Sunday, July 31, 2011


There are 93 keys on a standard computer keyboard. 26 of them are letters. 20 of them numbers. There are symbols, hotkeys, arrows, and buttons to save and buttons to delete mistakes. There are over 65,000 words in the English language, not including slang.

I stare at them all - at this black keyboard with white print - and I cant find one single combination of letters and words that could convey how much I love you.

There are 6 strings on a classic acoustic guitar. 21 frets. Unless my math is wrong, that's 126 different notes. Push or pull any one of the strings and tuning knobs in any direction and you begin multiplying that number exponentially by 126 again. The variations and options multiply again when you consider the different amounts of pressure you apply when holding down the string or strings when you play it.

Friday, July 29, 2011

Are atheists better Christians than Christians are today?

Posting a holiday message for Easter entitled “Why I’m A Good Christian” in The Wall Street Journal, Gervais, a professing atheist, revealed that he is a “good Christian” compared to a lot of Christians.

To prove his point, he outlined the Ten Commandments and analyzed how he faired against each law. Giving himself a 10 out of 10 – passing all counts of murder, idolatry, and blasphemy – Gervais considered his perfect score “not bad for an atheist.”

The thrust of his message, however, was not focused on his own tallied “goodness,” but rather the lack of goodness in Christians today.

“It’s not that I don’t believe that the teachings of Jesus wouldn’t make this a better world if they were followed,” the 49-year-old actor stated. “It’s just that they are rarely followed.”

Tuesday, July 26, 2011


"What is REAL?" asked the Rabbit one day, when they were lying side by side near the nursery fender, before Nana came to tidy the room. "Does it mean having things that buzz inside you and a stick-out handle?"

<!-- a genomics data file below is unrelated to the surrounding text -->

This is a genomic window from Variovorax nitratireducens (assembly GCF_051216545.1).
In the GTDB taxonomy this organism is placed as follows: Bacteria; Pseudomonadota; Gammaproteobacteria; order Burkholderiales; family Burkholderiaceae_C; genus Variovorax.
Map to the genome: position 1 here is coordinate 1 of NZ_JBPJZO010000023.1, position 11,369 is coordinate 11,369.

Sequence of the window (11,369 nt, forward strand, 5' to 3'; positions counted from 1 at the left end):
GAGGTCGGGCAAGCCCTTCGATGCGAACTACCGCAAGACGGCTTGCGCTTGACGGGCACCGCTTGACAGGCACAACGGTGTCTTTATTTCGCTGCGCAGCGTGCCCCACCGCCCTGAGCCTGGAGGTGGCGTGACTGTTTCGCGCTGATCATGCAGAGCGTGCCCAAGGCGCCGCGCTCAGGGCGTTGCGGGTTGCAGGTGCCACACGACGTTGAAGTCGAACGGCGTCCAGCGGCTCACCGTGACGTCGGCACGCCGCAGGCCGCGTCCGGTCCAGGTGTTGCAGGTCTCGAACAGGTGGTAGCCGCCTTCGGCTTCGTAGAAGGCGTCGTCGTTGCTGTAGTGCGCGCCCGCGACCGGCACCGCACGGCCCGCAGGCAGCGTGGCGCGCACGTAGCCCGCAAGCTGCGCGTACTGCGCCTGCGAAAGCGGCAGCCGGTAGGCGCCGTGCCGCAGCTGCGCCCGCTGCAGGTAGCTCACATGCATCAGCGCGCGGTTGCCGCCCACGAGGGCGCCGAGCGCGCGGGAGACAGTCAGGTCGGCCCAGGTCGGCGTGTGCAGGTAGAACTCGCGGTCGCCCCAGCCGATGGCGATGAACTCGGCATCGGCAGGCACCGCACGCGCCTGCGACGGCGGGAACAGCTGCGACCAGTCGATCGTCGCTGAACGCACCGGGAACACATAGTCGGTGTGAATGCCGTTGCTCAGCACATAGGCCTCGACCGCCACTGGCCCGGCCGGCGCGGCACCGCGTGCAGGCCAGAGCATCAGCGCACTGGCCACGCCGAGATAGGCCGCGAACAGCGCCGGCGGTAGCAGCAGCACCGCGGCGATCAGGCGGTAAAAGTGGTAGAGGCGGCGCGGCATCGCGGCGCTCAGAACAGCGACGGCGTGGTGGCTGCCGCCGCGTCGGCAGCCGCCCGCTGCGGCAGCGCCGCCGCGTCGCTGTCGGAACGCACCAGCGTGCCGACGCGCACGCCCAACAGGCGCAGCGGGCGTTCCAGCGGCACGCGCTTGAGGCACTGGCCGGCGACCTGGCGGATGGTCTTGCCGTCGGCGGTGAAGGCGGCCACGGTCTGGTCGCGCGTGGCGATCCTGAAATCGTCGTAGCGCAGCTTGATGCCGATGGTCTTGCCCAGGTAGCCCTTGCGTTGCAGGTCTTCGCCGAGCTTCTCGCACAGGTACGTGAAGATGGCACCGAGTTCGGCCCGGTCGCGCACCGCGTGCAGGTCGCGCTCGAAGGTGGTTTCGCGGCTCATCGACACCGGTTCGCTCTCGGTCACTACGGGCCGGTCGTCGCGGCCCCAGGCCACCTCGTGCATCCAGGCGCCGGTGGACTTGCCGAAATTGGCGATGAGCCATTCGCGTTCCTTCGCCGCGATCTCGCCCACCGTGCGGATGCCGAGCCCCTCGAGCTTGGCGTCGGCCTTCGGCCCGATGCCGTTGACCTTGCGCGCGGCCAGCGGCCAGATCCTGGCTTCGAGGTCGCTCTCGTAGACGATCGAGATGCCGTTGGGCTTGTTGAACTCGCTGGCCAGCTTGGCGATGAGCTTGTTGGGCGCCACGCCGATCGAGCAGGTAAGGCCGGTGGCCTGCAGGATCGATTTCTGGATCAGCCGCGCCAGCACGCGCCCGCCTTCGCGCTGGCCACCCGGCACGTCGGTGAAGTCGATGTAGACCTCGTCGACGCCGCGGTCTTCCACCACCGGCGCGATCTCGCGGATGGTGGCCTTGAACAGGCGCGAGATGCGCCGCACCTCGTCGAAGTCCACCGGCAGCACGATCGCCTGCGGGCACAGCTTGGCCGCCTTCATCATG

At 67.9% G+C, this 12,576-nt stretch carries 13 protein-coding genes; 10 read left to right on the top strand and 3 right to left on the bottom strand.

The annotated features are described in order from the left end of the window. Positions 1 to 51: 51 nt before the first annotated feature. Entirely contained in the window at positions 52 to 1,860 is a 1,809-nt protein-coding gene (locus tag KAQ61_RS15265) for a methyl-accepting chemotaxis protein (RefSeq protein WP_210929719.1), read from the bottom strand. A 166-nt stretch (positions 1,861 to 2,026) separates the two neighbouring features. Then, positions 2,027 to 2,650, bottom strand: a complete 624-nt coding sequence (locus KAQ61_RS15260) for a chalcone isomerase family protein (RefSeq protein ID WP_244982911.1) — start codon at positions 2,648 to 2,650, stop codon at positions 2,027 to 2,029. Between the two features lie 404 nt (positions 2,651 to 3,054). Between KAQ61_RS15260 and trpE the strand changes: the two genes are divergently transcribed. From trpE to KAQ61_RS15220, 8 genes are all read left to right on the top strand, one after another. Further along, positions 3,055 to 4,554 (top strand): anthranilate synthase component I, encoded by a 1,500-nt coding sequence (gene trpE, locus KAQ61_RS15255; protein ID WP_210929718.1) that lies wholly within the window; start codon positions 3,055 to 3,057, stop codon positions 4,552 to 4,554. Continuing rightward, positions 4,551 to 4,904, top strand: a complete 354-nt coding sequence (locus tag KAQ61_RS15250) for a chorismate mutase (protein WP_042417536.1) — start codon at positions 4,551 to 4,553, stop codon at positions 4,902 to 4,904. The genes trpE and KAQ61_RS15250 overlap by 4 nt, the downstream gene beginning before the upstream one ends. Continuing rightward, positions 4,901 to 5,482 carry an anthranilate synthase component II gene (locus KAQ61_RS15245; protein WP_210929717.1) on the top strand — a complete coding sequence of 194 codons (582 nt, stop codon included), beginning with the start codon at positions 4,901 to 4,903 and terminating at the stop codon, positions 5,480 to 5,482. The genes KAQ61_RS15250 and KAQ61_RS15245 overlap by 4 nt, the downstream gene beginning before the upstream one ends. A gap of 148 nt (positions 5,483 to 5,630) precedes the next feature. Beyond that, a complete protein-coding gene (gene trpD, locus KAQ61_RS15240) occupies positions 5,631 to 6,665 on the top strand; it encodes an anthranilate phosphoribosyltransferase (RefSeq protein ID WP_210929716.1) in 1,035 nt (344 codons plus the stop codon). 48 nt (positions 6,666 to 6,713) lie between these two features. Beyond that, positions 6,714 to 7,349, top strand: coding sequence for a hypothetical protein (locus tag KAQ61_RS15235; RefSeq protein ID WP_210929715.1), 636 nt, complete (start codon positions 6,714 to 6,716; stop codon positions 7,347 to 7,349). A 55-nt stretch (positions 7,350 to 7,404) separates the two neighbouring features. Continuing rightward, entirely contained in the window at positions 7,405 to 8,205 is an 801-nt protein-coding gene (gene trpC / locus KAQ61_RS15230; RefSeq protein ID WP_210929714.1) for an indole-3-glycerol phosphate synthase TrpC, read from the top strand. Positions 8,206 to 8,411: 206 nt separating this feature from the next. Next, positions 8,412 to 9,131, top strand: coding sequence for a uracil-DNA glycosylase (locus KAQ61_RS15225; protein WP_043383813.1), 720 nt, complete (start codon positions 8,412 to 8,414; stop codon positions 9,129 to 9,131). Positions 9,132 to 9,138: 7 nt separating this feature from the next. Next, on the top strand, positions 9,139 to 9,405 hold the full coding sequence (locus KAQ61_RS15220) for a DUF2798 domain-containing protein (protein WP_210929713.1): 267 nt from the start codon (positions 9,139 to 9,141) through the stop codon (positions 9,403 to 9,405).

"Real isn't how you are made," said the Skin Horse. "It's a thing that happens to you. When a child loves you for a long, long time, not just to play with, but REALLY loves you, then you become Real."

"Does it hurt?" asked the Rabbit.

Tuesday, July 19, 2011

Scars Are Souvenirs You Never Lose

I do my best to make things look easy.

I laugh a lot. I make jokes about everything, especially myself. I find solace in making people smile and breaking the ice by saying the most inappropriate comment at the worst moment possible. I don't yell or act stressed or angry. I let things fall off my shoulder and flick them aside. I walk slow, drive fast, and embrace silence and solitude as much as I adore being in the spotlight of a group of good friends. I don't cause drama, but I'll share my opinion if asked. I don't argue with people who know more on a subject than I do. I ask questions and listen patiently. I soak in time alone on my roof watching the sunset the same way I would immerse myself in the moment of laying in bed in the morning, with a woman in my arms, sound asleep. I appreciate the big picture in life just as much as I crave dissecting the details and variables everyone else tends looks over.

But what I have a hard time doing... is sharing all of this.

And it's taken almost three decades of living, but I think I'm starting to pinpoint the reason.

Tuesday, July 12, 2011

Titanic Equality

You're on the Titanic II. It has just hit an iceberg and is sinking. And, as last time, there are not enough lifeboats. The captain shouts, "Women and children first!" 

But this time, another voice is heard: "Why women?"

Because she let you draw her naked.
Why, indeed? Part of the charm of the cosmically successful movie Titanic is the period costume, period extravagance, period class prejudice. An audience can enjoy these at a distance. Oddly, however, of all the period mores in the film, the old maritime tradition of "women and children first" enjoys total acceptance by modern audiences. Listen to the booing and hissing at the onscreen heavies who try to sneak on with--or ahead of--the ladies.